Million Dollar Quartet comes to life
Jukebox Musicals have been all the rage on Broadway. Examples include Buddy (Holly), Jersey Boys (about Frankie Valli and the Four Seasons) and the godmother of them all, Mamma Mia (ABBA).
Included in that list is the current attraction at the Citadel Theatre, Million Dollar Quartet.
This production is simply superb. It was assembled by two old pros at the clip and paste music business, Americans Colin Escott and Floyd Mutrux, and is based (loosely) on a real event. On December 4, 1956, four great rockabilly artists met in Sam Phillips’ primitive Sun Recording Studios in Memphis. Two of the four were Carl Perkins and Jerry Lee Lewis, who were there laying down a recording under Phillips’ direction. As the afternoon progressed, Johnny Cash dropped in. So did Elvis, who by that time was becoming one of the top acts in the world. On that fabled afternoon, they did what most musicians do when they get together – they jammed. Phillips slapped a tape on his machine.
It was not a great recording, but it certainly gives a feeling of old friends gettin’ down together to play their own music.
Mutrux and Escott, being the practiced pros they are, gussy up the proceedings and present a barn-burner of a show. The arrangements smoke – all tucked into by a talented cast who make a valiant (and largely successful) stab at crawling into the persona and delivery of the originals. They both act and accompany themselves. The show makes a bow to the unspoken stresses that filled that tiny studio that afternoon – mostly voiced by Phillips (the ever genial Ryan Parker) in his narration. Cash was there to tell Phillips that he had just signed with the behemoth Columbia Records and was leaving Sun. Perkins was mad at Elvis for purloining his niche hit, Blue Suede Shoes, and spinning it into a hit parade blockbuster. And Perkins was desperately looking for another big-seller. Elvis felt guilty for leaving his mentor and was still suffering from a recent debacle in Vegas. Phillips himself was considering an offer from RCA. In fact, though none of them knew it, it signaled the beginning of the end for Sun Records.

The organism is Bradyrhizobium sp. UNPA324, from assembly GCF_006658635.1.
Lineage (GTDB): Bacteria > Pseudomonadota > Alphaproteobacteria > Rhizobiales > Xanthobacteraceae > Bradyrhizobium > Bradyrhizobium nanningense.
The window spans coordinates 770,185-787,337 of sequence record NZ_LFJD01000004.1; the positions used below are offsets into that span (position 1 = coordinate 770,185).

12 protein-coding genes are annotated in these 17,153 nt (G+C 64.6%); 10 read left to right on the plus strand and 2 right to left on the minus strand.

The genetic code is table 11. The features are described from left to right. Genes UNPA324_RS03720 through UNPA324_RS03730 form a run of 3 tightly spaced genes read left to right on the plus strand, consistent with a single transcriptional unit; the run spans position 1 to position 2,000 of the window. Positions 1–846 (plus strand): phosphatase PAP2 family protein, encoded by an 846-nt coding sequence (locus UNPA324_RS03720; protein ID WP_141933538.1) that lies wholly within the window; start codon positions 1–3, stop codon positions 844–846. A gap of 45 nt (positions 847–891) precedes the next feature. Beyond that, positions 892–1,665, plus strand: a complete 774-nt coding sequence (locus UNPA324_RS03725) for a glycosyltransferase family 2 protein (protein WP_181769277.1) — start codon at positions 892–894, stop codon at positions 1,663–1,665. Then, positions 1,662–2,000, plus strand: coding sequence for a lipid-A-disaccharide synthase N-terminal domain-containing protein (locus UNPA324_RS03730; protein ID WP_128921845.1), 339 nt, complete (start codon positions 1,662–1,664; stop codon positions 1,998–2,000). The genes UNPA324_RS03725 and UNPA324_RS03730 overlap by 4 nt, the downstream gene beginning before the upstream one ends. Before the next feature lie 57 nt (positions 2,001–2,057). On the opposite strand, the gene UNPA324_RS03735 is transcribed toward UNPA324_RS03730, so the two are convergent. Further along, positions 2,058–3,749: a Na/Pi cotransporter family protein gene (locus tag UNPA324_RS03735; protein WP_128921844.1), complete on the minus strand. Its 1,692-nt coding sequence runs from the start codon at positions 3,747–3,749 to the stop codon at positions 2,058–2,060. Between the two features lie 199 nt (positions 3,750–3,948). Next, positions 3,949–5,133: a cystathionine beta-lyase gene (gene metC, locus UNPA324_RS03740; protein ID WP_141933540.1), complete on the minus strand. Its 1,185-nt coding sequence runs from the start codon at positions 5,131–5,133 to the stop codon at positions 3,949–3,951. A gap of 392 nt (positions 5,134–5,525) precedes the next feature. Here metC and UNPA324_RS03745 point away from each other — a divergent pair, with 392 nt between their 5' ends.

The two writers, conspiring with ace director Ted Dykstra, keep the spoken (and unspoken) subtext bubbling away – but if you’re looking for drama here you’re in the wrong theatre. The backstory is woven throughout the (intermissionless) hour and 40 minutes but the show is best when it gets down and dirty to present a rocking, joyous, often sweet and soulful celebration of the times when rock was young and giants walked the earth. The hits just keep on coming – Blue Suede Shoes, Great Balls of Fire, Hound Dog, I Walk The Line, That’s Alright (Mama). For purists – country like 16 Tons and Ghost Riders in the Sky; and hymns like Peace in the Valley and Down by the Riverside that only a quartet of good ol’ boys raised by God-fearin’ folks could serve up.
St. Albert born Dykstra keeps the heady brew at a boil, knows when to take it down to the simple basics and when to bring it home in the foot stompers (as he did when he starred as Jerry Lee Lewis on the Citadel stage in the musical play Fire in 1986). Christo Graham ably channels the cheeky Lewis (if not quite reaching “The Killer’s” feral vocal dexterity) and certainly attacks the piano with demented skill. Carl Perkins was a wizard guitar picker (the Beatles give him full credit for being an influence) and Kale Penny seems his match. Christopher Fordinal plays Elvis, combining the youthful innocence, carnal life force and a hint of something dangerous in much the same way as the star did at that age. The best is Greg Gale as Johnny Cash. He’s got the slicked back hair, the courtly manner of a Southern country gentlemen and the slow, sly crooked smile that would spread across the entertainer’s face. And he’s got the pipes – especially in his soulful low register where his first song Folsom Prison Blues brought a spontaneous burst of applause from the audience.
They are joined by Vanessa Sears who plays Dyanne, Elvis’ girlfriend, who sings a couple of songs (including a sulphurous Fever) in a great big Southern Gospel voice. Providing solid back-up are Nelson Collins-Lee on drums and Paul Cournoyer on bass.
At the end, the group dons the glittery sequenced costumes of their early days and rock out into an all-too-short slice of the concert the Million Dollar Quartet never gave.
The rafters ring these nights at the Citadel.
Million Dollar Quartet plays on the Shoctor Stage through November 13.